# K-function

In mathematics, the K-function, typically denoted K(z), is a generalization of the hyperfactorial to complex numbers, similar to the generalization of the factorial to the gamma function.

Formally, the K-function is defined as

${\displaystyle K(z)=(2\pi )^{(-z+1)/2}\exp \left[{\begin{pmatrix}z\\2\end{pmatrix}}+\int _{0}^{z-1}\ln(\Gamma (t+1))\,dt\right].}$

It can also be given in closed form as

${\displaystyle K(z)=\exp \left[\zeta ^{\prime }(-1,z)-\zeta ^{\prime }(-1)\right]}$

where ζ'(z) denotes the derivative of the Riemann zeta function, ζ(a,z) denotes the Hurwitz zeta function and

${\displaystyle \zeta ^{\prime }(a,z)\ {\stackrel {\mathrm {def} }{=}}\ \left[{\frac {\partial \zeta (s,z)}{\partial s}}\right]_{s=a}.}$

Another expression using polygamma function is[1]

${\displaystyle K(z)=\exp \left(\psi ^{(-2)}(z)+{\frac {z^{2}-z}{2}}-{\frac {z}{2}}\ln(2\pi )\right)}$
${\displaystyle K(z)=Ae^{\psi (-2,z)+{\frac {z^{2}-z}{2}}}}$
where A is Glaisher constant.

It can also be shown that for ${\displaystyle \alpha >0}$:

${\displaystyle \int _{\alpha }^{\alpha +1}\ln(K(x))dx-\int _{0}^{1}\ln(K(x))dx={\frac {1}{2}}\alpha ^{2}\left(\ln(\alpha )-{\frac {1}{2}}\right)}$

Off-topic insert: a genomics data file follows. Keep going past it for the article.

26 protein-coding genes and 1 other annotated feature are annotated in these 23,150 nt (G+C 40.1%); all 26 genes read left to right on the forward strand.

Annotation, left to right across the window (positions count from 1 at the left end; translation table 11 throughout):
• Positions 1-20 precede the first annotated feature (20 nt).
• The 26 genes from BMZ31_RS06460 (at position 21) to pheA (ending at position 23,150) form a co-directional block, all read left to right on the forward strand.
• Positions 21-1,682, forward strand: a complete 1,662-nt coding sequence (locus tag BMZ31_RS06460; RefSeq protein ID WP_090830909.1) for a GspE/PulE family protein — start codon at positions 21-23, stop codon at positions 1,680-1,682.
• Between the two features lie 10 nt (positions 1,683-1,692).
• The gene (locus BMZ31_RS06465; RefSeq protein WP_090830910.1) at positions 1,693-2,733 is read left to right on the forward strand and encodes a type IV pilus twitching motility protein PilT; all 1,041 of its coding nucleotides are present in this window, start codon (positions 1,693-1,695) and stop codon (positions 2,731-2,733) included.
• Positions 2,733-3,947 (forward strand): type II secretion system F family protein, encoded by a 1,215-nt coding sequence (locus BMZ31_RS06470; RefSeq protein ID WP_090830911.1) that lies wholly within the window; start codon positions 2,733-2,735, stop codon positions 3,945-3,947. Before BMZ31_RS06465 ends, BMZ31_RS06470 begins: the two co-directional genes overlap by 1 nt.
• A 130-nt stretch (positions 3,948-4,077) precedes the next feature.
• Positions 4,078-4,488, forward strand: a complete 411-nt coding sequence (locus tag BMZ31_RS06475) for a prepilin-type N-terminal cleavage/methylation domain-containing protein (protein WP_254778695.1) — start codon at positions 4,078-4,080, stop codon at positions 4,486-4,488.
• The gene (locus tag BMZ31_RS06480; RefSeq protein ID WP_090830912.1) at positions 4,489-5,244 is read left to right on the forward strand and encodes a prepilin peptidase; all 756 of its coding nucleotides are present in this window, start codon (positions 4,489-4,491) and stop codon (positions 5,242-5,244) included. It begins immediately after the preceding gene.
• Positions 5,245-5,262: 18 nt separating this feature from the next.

This can be shown by defining the function ${\displaystyle f}$ such that:

${\displaystyle f(\alpha )=\int _{\alpha }^{\alpha +1}\ln(K(x))dx}$

Deriving this identity now with respect to ${\displaystyle \alpha }$ yields:

${\displaystyle f'(\alpha )=\ln(K(\alpha +1))-\ln(K(\alpha ))}$

Applying the logarithm rule we get

${\displaystyle f'(\alpha )=\ln \left({\frac {K(\alpha +1)}{K(\alpha )}}\right)}$

By the definition of the K-Function we write

${\displaystyle f'(\alpha )=\alpha \ln(\alpha )}$

And so

${\displaystyle f(\alpha )={\frac {1}{2}}\alpha ^{2}\left(\ln(\alpha )-{\frac {1}{2}}\right)+C}$

Setting ${\displaystyle \alpha =0}$ we have

${\displaystyle \int _{0}^{1}\ln(K(x))dx=\lim _{n\rightarrow 0}\left({\frac {1}{2}}n^{2}\left(\ln(n)-{\frac {1}{2}}\right)\right)+C}$

${\displaystyle \int _{0}^{1}\ln(K(x))dx=C}$

Now one can deduce the identity above.

The K-function is closely related to the gamma function and the Barnes G-function; for natural numbers n, we have

${\displaystyle K(n)={\frac {(\Gamma (n))^{n-1}}{G(n)}}.}$

More prosaically, one may write

${\displaystyle K(n+1)=1^{1}\,2^{2}\,3^{3}\cdots n^{n}.}$

The first values are

1, 4, 108, 27648, 86400000, 4031078400000, 3319766398771200000, ... ((sequence A002109 in the OEIS)).